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NYPD vs FBI: The Hatfield and McCoys of Counterterrorism

Under the category of “can’t we all get along”, comes the ungoing saga of the FBI and the New York Police Department’s counterterrorism unit. The bottom line is: both need to work together. Ex-NYPD official Michael Sheehan offers his view of it all.

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By MICHAEL A. SHEEHAN
NYPD Former Deputy Commissioner of Counterterrorism
New York Times Op-Ed

THE recent arrest of Najibullah Zazi, the suspected terrorist in Denver, highlights several important aspects of our domestic counterterrorism programs. First, even as the memory of 9/11 fades, there are terrorists in this country intent on attacking us again. Second, the F.B.I. and New York Police Department remain engaged in a counterproductive bureaucratic struggle.

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Eight years ago, shortly after the attack on the twin towers, the police commissioner, Ray Kelly, with the support of Mayor Michael Bloomberg, assigned more than 100 detectives to the F.B.I.’s Joint Terrorism Task Force. The bureau warmly welcomed this commitment.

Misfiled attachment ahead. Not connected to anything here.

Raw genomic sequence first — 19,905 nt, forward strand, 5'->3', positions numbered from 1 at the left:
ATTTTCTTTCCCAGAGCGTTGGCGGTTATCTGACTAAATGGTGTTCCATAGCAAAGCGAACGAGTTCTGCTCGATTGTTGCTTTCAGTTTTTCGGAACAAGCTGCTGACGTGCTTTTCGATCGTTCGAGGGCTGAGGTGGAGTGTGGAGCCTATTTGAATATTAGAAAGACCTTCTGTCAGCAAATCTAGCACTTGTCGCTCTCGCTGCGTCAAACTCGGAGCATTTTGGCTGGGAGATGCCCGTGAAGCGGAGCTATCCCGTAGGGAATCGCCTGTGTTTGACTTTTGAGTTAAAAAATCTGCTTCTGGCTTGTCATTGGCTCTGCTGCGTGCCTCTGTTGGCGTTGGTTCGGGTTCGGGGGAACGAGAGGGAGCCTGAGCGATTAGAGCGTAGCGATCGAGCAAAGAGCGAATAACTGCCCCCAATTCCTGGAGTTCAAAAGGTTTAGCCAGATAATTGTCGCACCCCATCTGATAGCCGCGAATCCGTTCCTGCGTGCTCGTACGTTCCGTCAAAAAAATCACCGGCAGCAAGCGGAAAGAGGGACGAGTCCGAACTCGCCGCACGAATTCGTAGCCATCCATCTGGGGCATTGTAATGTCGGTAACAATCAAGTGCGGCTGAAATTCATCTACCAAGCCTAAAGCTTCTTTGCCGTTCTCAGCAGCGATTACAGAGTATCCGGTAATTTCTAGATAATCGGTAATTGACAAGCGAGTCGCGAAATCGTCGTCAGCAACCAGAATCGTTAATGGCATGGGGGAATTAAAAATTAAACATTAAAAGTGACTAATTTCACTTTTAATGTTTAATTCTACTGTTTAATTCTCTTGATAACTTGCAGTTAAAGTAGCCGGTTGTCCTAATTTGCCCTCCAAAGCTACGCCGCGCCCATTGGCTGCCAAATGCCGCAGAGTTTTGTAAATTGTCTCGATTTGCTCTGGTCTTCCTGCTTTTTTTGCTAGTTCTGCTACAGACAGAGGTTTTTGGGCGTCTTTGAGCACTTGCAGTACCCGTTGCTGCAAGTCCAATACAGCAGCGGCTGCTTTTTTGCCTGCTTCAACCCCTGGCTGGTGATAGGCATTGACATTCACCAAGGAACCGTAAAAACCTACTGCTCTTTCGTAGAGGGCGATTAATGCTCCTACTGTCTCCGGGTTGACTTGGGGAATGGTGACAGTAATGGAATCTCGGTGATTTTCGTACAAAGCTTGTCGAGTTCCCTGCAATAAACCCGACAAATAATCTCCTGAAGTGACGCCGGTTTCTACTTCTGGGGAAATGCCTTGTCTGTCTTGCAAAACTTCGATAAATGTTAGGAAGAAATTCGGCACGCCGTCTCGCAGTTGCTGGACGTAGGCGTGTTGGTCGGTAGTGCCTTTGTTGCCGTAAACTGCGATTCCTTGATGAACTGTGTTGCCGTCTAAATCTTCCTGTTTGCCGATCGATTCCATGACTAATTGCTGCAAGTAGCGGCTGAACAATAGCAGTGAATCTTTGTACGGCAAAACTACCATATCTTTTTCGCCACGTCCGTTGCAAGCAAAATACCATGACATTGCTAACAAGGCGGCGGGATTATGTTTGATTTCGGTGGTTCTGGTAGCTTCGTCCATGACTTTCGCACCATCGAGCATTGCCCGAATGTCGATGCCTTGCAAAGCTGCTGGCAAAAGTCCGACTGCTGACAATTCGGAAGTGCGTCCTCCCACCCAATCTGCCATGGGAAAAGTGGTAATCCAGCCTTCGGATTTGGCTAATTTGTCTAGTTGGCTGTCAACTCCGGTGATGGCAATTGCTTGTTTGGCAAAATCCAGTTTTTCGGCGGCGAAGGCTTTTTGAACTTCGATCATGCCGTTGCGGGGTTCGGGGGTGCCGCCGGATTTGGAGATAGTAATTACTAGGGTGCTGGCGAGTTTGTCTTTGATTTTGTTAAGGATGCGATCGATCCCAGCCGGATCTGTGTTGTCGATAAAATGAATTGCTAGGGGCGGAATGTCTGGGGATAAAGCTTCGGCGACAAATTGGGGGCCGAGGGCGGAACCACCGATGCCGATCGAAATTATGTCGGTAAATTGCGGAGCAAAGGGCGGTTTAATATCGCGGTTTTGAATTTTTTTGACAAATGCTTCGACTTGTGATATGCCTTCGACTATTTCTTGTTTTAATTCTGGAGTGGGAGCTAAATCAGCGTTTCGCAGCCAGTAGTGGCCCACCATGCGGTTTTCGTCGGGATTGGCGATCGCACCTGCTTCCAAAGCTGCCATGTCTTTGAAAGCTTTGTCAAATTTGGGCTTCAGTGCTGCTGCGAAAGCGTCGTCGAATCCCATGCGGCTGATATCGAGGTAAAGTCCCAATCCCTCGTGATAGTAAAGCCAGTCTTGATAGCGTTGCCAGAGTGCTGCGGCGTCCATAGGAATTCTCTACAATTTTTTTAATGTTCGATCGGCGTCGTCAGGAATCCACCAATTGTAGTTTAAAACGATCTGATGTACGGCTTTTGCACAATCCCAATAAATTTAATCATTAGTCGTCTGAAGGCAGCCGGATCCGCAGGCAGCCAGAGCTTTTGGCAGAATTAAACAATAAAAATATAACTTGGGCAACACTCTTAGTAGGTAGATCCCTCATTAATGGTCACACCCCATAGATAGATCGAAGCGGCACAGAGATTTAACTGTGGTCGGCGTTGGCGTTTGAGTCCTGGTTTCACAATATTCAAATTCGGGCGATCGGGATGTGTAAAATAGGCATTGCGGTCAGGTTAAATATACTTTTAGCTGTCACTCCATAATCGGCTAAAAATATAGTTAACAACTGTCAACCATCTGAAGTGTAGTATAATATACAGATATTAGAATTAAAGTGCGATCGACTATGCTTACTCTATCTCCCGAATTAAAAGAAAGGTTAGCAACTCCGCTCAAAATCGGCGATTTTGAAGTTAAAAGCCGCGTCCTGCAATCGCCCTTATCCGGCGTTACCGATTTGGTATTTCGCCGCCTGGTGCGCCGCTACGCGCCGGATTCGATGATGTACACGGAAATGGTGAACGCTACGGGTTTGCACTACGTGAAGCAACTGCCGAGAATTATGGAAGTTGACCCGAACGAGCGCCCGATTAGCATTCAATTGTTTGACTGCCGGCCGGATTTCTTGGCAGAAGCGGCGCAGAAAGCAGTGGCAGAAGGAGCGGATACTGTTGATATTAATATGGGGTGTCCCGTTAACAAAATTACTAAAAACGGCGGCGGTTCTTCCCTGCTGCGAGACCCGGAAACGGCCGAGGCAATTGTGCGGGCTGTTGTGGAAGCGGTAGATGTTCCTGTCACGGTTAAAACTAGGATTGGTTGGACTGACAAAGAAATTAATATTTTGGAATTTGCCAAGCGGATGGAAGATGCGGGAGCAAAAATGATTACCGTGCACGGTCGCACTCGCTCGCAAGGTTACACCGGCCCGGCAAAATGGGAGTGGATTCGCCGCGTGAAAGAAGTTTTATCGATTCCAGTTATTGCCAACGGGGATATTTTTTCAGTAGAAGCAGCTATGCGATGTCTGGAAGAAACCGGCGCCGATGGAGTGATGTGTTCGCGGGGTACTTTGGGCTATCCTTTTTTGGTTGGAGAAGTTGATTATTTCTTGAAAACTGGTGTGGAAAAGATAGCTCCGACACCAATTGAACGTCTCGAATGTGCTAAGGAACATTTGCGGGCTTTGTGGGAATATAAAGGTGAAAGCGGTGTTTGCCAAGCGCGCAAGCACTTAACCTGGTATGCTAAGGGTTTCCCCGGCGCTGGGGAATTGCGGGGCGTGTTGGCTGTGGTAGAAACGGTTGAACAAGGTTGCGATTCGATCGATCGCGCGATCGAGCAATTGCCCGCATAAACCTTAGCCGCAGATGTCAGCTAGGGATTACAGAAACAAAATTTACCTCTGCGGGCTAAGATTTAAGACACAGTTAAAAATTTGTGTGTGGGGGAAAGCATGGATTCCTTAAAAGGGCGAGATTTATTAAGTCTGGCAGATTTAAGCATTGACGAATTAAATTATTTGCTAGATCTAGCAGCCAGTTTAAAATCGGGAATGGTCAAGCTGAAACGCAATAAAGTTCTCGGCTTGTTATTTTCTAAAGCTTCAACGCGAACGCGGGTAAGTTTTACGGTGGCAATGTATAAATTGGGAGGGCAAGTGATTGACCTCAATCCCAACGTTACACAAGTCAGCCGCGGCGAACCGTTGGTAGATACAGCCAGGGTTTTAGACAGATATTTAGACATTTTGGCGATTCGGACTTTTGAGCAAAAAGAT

However, Commissioner Kelly also built a unilateral N.Y.P.D. counterterrorism unit and hired David Cohen, the former head of the C.I.A.’s clandestine service, to run it. The F.B.I. was in fierce opposition to New York’s having unilateral capacity, and some people there still are.

I know all about the tension between the F.B.I. and the Police Department. During my tenure at the department, I had bruising battles with the bureau. In one case, the F.B.I. and the department had different informants covering the same suspect. Each agency fought for control of the case and questioned the validity of the other’s information. At times, I worried that this internecine feuding might jeopardize the case, but we worked it out.

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